You're going to find mixed opinions about what this means, but the most common thing you will find is that this is referring to Christ being destined to die for us since before the creation. We must remember that God is not confined to our perception of time - He is limitless, almighty, all knowing. He knows all things that have been, are, and are to come. ...


1

Jesus himself shows us that we should not interpret the Bible literally, but must always apply context ie. account for factors like genre, historical situation, cultural background, audience and author's intent. He cures a sick woman rather than upholding an uncompromising law: ...whoever does any work on the sabbath day shall be put to death. (Exodus ...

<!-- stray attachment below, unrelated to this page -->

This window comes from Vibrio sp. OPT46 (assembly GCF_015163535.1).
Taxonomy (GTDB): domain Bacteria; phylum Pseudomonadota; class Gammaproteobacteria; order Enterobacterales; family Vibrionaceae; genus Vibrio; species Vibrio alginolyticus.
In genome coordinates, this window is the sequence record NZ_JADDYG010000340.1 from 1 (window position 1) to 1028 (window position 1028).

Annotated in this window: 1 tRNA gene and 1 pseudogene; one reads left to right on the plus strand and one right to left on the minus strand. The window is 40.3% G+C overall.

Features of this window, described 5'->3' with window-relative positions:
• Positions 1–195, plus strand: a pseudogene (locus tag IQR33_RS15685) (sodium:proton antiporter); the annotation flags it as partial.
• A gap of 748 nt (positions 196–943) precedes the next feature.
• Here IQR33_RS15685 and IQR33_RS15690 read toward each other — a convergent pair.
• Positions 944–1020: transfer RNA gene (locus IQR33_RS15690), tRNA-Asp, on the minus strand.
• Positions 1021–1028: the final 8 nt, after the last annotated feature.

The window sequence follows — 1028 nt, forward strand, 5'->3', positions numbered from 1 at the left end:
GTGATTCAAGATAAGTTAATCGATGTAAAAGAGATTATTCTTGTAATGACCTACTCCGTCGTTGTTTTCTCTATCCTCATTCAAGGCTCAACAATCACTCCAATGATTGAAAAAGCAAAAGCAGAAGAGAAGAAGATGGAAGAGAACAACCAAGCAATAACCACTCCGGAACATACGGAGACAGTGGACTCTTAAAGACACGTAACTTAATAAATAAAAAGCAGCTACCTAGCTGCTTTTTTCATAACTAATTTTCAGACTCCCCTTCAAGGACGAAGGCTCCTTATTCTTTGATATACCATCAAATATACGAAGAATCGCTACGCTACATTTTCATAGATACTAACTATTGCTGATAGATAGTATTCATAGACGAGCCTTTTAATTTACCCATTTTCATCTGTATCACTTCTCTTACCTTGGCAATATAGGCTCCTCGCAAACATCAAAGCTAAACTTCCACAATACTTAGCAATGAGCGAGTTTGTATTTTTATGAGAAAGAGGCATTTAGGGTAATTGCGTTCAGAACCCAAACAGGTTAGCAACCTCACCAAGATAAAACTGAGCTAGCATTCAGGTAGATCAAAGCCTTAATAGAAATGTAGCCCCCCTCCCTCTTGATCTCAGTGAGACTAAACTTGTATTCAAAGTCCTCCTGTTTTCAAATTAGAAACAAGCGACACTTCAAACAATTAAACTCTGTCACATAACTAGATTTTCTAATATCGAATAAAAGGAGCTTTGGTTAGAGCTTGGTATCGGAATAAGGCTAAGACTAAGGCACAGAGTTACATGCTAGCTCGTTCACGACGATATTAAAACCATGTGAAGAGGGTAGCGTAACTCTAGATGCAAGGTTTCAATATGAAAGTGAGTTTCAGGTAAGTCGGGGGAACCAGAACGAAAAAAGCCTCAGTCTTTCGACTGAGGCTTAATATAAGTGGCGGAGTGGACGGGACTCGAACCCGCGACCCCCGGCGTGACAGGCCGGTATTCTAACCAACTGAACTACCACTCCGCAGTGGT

1

What made Hebron special? There are a number of reasons. Because God chose it! God's having chosen Hebron made Hebron special to God, and thus to David. God always knows best. Always. God sometimes tells us to go to go in a specific direction or to places that simply do not make sense to us. That is His prerogative, and our response should be ...


1

Unfortunately, there's no contextual verse where God says to David "...and this is why I want you to go blah blah blah." Therefore we must infer what the reason is based on the surrounding context and circumstances. We know, from the text, that David had just finished doing battle. We also read that at the time all of Israel was under one King, Saul, who ...